Happy New Year, Happy New Decade everyone!
(And yes, I know some say that the new decade doesn't start until 2021, but we're ignoring that right now :) )
We're excited to kick off with a new Meetup hosted by Mathworks in Natick, who will also be sponsoring food and beverages. Thank you Mathworks!
6:00pm - 6:30pm - Eat, Drink, Mingle
6:30pm - 6:35pm - Intro by the organizers and sponsors
6:35pm - 7:15pm - Be Kind - fast, ephemeral, & reproducible Kubernetes builds - Shashank Gowdagiri - MathWorks
7:20pm - 8:00pm - How to Extend Envoy Proxy - Developing Custom Filters with WebAssembly - Scott Weiss & Yuval Kohavi - Solo.io
8:00pm - 8:15pm - Discussion and Q&A
Be Kind - fast, ephemeral, & reproducible Kubernetes builds
How to Extend Envoy Proxy - Developing Custom Filters with WebAssembly
Envoy Proxy is the go to cloud-native proxy for many reasons; chief among which are it’s speed, and extensibility. Envoy Proxy’s extensibility comes in the form of filters. Until recently, these filters were exclusively written in C++ only and compiled directly into an Envoy Proxy instance.
This approach comes with a few drawbacks including:
- Limits the filter development only to developers who know C++
- Requires shipping and maintaining a different, extended version of Envoy Proxy
Enter WebAssembly or WASM, a binary instruction format for a stack-based virtual machine. Wasm is designed as a portable target for compilation of high-level languages like C/C++/Rust, enabling deployment on the web for client and server applications. Wasm support in Envoy Proxy aims to solve these issues by allowing developers to write filters in any language, precompile the filters into WASM and then run in a WASM vm inside of Envoy Proxy.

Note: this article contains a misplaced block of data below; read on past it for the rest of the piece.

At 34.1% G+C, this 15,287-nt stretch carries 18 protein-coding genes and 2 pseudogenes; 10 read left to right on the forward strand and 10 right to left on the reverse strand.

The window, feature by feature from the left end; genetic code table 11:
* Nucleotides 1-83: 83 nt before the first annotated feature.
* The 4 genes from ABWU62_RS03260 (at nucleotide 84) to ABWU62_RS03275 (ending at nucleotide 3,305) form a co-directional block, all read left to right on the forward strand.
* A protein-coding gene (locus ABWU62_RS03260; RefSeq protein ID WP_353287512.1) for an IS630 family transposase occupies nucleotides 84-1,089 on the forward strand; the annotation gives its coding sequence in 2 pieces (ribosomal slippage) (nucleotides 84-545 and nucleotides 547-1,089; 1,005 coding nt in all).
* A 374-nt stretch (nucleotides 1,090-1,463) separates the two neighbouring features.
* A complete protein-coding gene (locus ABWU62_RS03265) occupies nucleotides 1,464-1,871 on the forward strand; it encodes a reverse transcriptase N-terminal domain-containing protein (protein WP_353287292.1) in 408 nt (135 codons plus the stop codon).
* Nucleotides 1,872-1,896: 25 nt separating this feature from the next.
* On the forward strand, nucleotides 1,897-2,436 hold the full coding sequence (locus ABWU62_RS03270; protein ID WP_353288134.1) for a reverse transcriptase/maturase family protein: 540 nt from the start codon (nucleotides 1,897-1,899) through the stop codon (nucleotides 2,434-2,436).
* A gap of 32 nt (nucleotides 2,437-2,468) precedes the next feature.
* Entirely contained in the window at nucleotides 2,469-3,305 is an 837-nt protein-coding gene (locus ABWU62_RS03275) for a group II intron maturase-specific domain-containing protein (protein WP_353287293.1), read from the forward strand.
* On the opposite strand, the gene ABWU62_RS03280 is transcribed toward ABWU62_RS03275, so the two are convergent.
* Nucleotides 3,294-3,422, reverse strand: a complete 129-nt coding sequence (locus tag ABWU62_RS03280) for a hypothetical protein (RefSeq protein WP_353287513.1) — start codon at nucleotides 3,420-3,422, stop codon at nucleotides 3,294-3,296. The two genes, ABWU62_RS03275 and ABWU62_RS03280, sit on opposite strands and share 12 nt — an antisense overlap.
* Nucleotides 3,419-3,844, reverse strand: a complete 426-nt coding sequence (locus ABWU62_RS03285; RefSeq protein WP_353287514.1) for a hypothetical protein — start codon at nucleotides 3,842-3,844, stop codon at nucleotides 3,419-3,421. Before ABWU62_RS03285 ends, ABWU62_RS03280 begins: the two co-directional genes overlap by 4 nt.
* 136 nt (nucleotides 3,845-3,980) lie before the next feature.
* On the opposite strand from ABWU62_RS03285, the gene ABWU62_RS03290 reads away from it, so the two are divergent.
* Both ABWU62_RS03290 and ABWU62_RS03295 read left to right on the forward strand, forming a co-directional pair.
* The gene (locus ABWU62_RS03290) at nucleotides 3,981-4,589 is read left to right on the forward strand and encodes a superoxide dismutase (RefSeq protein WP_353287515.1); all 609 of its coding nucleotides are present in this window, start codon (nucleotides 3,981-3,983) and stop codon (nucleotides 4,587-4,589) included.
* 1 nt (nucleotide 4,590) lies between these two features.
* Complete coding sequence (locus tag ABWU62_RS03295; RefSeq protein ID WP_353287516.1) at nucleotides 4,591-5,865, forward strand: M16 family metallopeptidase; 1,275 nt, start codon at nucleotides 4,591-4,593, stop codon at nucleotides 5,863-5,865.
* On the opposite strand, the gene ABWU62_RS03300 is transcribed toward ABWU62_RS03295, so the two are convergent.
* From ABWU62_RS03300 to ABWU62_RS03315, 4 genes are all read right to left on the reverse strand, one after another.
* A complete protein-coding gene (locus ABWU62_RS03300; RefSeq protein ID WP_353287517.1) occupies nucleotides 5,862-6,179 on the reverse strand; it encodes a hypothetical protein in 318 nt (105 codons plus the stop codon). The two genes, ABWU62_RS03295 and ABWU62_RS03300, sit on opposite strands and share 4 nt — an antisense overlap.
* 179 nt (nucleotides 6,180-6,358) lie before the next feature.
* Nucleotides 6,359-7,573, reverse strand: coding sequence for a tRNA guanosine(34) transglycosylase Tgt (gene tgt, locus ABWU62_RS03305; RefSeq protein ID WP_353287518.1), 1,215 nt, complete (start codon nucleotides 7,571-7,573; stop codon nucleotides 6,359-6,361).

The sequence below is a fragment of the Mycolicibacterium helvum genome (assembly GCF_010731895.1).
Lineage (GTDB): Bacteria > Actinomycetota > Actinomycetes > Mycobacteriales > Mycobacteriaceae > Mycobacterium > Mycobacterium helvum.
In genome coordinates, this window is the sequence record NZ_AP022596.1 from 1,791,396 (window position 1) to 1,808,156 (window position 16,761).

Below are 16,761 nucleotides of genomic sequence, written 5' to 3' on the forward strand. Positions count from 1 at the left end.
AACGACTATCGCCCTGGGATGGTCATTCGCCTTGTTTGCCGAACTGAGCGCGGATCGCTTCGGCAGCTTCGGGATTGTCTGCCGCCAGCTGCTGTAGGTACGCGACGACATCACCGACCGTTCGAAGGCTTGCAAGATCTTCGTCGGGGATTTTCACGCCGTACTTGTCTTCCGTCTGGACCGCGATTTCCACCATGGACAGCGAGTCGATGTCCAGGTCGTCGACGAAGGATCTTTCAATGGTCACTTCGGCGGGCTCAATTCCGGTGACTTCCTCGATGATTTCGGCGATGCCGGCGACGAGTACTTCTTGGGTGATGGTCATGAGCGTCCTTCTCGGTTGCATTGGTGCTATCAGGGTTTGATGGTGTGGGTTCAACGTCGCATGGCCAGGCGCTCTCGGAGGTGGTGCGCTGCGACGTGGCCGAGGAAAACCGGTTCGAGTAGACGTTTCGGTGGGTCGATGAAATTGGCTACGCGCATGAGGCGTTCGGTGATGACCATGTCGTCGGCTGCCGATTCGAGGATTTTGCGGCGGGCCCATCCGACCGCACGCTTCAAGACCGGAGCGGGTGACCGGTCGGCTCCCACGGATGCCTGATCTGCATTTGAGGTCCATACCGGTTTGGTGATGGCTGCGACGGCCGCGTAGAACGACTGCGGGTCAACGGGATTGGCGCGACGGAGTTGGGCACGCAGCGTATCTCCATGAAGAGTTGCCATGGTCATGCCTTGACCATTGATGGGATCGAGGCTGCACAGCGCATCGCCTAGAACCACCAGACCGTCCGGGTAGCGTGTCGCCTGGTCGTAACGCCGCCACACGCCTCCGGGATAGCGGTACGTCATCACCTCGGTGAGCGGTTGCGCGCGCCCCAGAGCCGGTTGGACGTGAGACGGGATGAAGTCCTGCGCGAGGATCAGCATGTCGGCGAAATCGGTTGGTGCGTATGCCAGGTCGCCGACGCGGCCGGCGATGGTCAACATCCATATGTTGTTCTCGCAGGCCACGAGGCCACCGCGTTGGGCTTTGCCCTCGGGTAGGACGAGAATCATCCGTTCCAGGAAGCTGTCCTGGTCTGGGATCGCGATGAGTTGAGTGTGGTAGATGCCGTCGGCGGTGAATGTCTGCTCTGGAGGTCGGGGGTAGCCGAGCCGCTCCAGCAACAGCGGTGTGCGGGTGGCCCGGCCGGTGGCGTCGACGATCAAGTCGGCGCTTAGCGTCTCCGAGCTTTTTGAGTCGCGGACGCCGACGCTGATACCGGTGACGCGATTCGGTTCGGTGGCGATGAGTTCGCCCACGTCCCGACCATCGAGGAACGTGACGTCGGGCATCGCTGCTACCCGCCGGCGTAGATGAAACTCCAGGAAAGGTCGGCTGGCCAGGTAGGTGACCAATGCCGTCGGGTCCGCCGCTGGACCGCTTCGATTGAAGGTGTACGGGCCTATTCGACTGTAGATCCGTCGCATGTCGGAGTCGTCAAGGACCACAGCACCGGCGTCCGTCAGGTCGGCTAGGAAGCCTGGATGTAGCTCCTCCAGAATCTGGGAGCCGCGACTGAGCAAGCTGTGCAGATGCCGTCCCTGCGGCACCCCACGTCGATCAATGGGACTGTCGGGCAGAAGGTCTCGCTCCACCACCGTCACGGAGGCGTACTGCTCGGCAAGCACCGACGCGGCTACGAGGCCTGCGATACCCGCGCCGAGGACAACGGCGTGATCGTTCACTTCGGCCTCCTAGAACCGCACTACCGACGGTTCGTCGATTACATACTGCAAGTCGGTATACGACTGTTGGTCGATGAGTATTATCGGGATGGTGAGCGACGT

This talk will go over the basics of writing envoy filters in multiple languages (CPP, Rust, and TinyGo), shipping them, then using them. If you are interested in envoy development, but not quite ready to take the plunge into CPP, this might be the perfect time to get your feet wet writing envoy filters.
Yuval Kohavi is the chief architect at Solo.io working across the portfolio of commercial products and open source projects including Gloo Gateway, Service Mesh Hub, SuperGloo, GlooShot, and Squash. Prior to Solo.io Yuval held various software and customer engineering roles at EMC, Intigua and IDF.
Scott Weiss is a principal software engineer at Solo.io building projects like Gloo, a function level API gateway built on Envoy Proxy and SuperGloo, a service mesh orchestrator. Prior to Solo.io, Scott held various engineering roles at RedHat, EMC and Sonos. He contributes regularly to open source projects like Knative, Kubernetes, Envoy, Cloud Foundry and Openshift.